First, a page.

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The Best of The Boss

Following up yesterday's post on the state of the Steinbrenner-Torre marriage, here's a partial list of King George's memorable moves.

"¢ Steinbrenner was indicted on 14 criminal counts on April 5, 1974, then pled guilty to making illegal contributions to Nixon's re-election campaign and obstruction of justice on August 23. He was suspended for two years, but later reduced that amount to nine months, with Steinbrenner returning to the Yankees in 1976.

On January 19, 1989, in one of the final acts of his presidency, Ronald Reagan granted Steinbrenner a full and unconditional pardon. (?!?)

"¢ After a Yankee loss in game three of the 1981 World Series in Los Angeles, Steinbrenner called a press conference in his hotel room. He proceeded to show off his left hand, which was in a cast, and various other injuries he claimed were the product of a fight with two Dodgers fans in the hotel elevator ("There are two guys in this town looking for their teeth and two guys who will probably sue me.") Nobody came forward about the fight, leading most to believe that he had made up the story of the fight in order to light a fire under the Yankees. That didn't happen, either.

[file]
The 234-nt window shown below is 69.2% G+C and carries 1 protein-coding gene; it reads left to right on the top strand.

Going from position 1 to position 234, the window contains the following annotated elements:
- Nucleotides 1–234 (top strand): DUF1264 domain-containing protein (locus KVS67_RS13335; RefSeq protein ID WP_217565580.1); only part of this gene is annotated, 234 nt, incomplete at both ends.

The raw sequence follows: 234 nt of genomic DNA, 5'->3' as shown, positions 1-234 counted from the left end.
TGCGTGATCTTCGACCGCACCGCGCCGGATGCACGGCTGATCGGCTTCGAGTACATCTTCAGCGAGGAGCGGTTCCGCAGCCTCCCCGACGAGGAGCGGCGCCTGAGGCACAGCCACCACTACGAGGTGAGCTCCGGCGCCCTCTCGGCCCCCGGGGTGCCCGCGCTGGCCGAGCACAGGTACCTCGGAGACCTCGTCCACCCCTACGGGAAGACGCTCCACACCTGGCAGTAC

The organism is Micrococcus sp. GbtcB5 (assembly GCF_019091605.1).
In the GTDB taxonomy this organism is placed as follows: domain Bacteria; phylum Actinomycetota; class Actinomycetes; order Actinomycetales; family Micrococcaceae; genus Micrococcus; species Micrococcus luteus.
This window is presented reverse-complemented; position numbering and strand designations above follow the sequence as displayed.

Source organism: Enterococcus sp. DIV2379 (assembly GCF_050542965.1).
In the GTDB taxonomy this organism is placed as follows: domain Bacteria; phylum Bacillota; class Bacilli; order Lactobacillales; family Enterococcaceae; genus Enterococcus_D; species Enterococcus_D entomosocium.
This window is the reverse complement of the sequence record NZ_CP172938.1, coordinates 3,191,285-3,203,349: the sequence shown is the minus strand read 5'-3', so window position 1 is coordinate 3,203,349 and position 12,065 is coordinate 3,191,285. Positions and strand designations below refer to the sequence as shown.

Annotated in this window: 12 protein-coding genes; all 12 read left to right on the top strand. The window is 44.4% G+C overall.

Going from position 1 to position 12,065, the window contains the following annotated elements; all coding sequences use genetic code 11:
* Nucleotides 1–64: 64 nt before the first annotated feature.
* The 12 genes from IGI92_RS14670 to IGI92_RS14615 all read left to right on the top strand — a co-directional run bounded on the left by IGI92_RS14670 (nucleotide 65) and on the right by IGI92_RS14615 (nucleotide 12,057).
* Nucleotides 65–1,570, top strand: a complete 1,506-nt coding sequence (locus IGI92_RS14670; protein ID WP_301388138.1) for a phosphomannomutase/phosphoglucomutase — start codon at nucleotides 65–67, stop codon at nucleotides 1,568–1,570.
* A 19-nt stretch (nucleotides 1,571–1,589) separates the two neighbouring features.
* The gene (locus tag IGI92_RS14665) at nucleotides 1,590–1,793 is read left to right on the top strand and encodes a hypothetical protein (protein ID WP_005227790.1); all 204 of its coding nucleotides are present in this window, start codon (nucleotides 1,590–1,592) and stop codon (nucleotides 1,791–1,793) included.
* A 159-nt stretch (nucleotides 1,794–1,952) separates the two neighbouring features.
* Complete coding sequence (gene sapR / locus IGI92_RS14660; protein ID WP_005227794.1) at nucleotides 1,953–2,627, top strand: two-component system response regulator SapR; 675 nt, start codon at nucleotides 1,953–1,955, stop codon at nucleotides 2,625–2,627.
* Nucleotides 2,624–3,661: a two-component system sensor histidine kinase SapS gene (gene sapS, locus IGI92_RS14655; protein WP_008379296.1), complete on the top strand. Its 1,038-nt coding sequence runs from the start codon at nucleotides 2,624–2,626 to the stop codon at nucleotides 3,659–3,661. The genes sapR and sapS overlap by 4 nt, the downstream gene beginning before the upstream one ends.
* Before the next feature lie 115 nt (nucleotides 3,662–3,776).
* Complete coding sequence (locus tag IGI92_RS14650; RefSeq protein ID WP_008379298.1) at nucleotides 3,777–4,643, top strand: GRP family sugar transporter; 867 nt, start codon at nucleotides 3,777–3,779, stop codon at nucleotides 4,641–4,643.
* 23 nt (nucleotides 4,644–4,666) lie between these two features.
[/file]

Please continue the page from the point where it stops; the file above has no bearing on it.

"¢ On July 30, 1990 (my eleventh birthday), commissioner Fay Vincent banned Steinbrenner from baseball for life. A harsh penalty for a nonsensical crime. Steinbrenner paid Howie Spira, a small-time gambler, $40,000 to dig up dirt on outfielder Dave Winfield. He had sued his Boss for failing to pay Winfield's foundation the $300,000 guaranteed in his contract.

"¢ In 1985, sixteen games into the season, he fired Yankee icon and legend Yogi Berra. Berra was just one of twenty managers in George's first twenty-three years.

More Steinbrenner magic here, courtesy of Jeff Merron of ESPN Page 2.

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History
A Very Brief History of Chamber Pots

Some of the oldest chamber pots found by archeologists have been discovered in ancient Greece, but portable toilets have come a long way since then. Whether referred to as "the Jordan" (possibly a reference to the river), "Oliver's Skull" (maybe a nod to Oliver Cromwell's perambulating cranium), or "the Looking Glass" (because doctors would examine urine for diagnosis), they were an essential fact of life in houses and on the road for centuries. In this video from the Wellcome Collection, Visitor Experience Assistant Rob Bidder discusses two 19th century chamber pots in the museum while offering a brief survey of the use of chamber pots in Britain (including why they were particularly useful in wartime).

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A Tour of the New York Academy of Medicine's Rare Book Room
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The Rare Book Room at the New York Academy of Medicine documents the evolution of our medical knowledge. Its books and artifacts are as bizarre as they are fascinating. Read more here.

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